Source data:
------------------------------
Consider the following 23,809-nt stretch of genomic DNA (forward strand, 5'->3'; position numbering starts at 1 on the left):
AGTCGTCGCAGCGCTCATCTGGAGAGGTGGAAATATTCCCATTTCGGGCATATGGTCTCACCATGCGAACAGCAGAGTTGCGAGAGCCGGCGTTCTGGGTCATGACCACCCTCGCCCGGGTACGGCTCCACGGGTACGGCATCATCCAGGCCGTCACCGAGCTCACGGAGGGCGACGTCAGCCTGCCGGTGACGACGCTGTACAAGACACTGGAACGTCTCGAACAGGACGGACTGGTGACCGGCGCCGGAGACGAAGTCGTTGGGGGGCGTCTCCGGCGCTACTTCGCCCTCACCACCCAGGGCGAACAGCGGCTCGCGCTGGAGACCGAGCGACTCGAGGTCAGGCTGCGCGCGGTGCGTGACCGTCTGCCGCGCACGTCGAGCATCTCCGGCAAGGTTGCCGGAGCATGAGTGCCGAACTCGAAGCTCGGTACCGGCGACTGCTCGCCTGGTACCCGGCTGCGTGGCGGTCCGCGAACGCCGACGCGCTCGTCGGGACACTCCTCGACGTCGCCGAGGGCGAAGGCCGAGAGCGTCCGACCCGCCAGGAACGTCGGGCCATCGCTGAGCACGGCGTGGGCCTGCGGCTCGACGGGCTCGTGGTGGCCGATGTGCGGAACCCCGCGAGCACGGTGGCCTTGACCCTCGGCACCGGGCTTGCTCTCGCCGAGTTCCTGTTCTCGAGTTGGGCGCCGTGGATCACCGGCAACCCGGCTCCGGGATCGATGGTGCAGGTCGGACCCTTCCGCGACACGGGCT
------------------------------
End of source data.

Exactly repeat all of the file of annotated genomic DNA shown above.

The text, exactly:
Consider the following 23,809-nt stretch of genomic DNA (forward strand, 5'->3'; position numbering starts at 1 on the left):
AGTCGTCGCAGCGCTCATCTGGAGAGGTGGAAATATTCCCATTTCGGGCATATGGTCTCACCATGCGAACAGCAGAGTTGCGAGAGCCGGCGTTCTGGGTCATGACCACCCTCGCCCGGGTACGGCTCCACGGGTACGGCATCATCCAGGCCGTCACCGAGCTCACGGAGGGCGACGTCAGCCTGCCGGTGACGACGCTGTACAAGACACTGGAACGTCTCGAACAGGACGGACTGGTGACCGGCGCCGGAGACGAAGTCGTTGGGGGGCGTCTCCGGCGCTACTTCGCCCTCACCACCCAGGGCGAACAGCGGCTCGCGCTGGAGACCGAGCGACTCGAGGTCAGGCTGCGCGCGGTGCGTGACCGTCTGCCGCGCACGTCGAGCATCTCCGGCAAGGTTGCCGGAGCATGAGTGCCGAACTCGAAGCTCGGTACCGGCGACTGCTCGCCTGGTACCCGGCTGCGTGGCGGTCCGCGAACGCCGACGCGCTCGTCGGGACACTCCTCGACGTCGCCGAGGGCGAAGGCCGAGAGCGTCCGACCCGCCAGGAACGTCGGGCCATCGCTGAGCACGGCGTGGGCCTGCGGCTCGACGGGCTCGTGGTGGCCGATGTGCGGAACCCCGCGAGCACGGTGGCCTTGACCCTCGGCACCGGGCTTGCTCTCGCCGAGTTCCTGTTCTCGAGTTGGGCGCCGTGGATCACCGGCAACCCGGCTCCGGGATCGATGGTGCAGGTCGGACCCTTCCGCGACACGGGCT